It is very similar to the game of “who loses loses”!
Our first suggestion would be simple: let’s get out of this automatic pilot logic; let’s get out of the industrial triptych “Prescribe – Control – Motivate” which today finds so little echo in the field.
This is a bit of a crazy gamble and supposes having previously faced some dark forces:
Force 1 – “Why change? “. It’s true: what use is it in being the first to innovate in high-risk and high-exposure practices? You would have to be crazy… And yet, that’s what you demand from teams all the time…
Force 2 – “It’s unrealistic now! “. Of course, the context is never the right one, which would assume that the change is always for tomorrow or for others. And yet, it is in difficult times that we predict the future. Isn’t it in times of crisis that we can afford to have prohibited ideas in normal times?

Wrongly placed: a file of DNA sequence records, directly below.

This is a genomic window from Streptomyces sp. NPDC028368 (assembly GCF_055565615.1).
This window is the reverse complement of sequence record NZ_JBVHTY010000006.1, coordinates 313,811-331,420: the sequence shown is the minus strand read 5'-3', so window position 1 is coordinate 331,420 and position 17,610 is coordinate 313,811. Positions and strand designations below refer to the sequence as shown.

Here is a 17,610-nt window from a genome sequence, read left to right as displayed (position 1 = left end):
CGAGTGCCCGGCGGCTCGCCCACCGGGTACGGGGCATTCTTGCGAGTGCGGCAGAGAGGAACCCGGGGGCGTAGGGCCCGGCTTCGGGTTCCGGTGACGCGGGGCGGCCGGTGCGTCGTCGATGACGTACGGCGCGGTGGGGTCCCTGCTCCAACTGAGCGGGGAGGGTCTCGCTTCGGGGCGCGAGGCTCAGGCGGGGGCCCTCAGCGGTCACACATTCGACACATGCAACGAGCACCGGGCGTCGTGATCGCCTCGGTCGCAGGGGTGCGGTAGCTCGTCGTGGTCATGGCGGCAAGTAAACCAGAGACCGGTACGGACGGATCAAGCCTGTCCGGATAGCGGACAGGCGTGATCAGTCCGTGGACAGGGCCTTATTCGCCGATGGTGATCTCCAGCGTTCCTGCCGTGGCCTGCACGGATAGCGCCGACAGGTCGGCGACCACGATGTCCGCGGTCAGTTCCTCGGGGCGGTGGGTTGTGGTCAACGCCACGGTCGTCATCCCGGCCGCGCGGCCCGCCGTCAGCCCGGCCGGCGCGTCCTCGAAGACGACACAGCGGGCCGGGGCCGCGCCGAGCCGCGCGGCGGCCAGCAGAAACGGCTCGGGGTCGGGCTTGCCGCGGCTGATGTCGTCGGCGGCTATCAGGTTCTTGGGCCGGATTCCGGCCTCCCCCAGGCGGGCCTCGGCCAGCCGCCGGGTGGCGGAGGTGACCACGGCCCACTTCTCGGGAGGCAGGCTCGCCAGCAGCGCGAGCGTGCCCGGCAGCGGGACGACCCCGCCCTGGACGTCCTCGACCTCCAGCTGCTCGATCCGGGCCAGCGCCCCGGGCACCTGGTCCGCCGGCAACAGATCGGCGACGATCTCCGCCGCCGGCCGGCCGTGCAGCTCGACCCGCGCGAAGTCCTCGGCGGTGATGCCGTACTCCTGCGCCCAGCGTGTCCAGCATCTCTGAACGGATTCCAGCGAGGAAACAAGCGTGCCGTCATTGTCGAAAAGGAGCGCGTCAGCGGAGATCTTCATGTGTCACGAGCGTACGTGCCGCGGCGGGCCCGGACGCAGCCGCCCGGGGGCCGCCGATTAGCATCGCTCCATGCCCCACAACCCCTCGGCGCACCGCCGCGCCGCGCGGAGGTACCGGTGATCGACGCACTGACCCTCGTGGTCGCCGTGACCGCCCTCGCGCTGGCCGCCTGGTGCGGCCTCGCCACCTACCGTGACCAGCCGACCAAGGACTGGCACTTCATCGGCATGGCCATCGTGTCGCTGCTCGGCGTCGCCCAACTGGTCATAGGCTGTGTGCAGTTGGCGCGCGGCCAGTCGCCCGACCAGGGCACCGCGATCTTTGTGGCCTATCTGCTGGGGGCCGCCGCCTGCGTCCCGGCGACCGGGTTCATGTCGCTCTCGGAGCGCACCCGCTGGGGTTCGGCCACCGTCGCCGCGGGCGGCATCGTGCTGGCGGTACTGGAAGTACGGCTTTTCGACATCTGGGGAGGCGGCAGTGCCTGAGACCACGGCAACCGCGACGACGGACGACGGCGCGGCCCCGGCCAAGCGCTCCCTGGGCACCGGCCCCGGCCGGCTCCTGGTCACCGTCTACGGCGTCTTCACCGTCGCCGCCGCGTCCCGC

Force 3 – “it worked so far”. Yes, but at what price ! If Episode I allowed you to see all the stimuli that are already knocking on our doors, how can we imagine that this could last identically for a long time?
Force 4 – “No one will accept the impacts! “. Perhaps ! The potential loss of control, even of power, will certainly have an impact, but can you imagine that your company’s management system remains the same? These impacts, which will only be transitory, are they not, ultimately, the price to pay?
An “inevitable evolution”
But what are we talking about?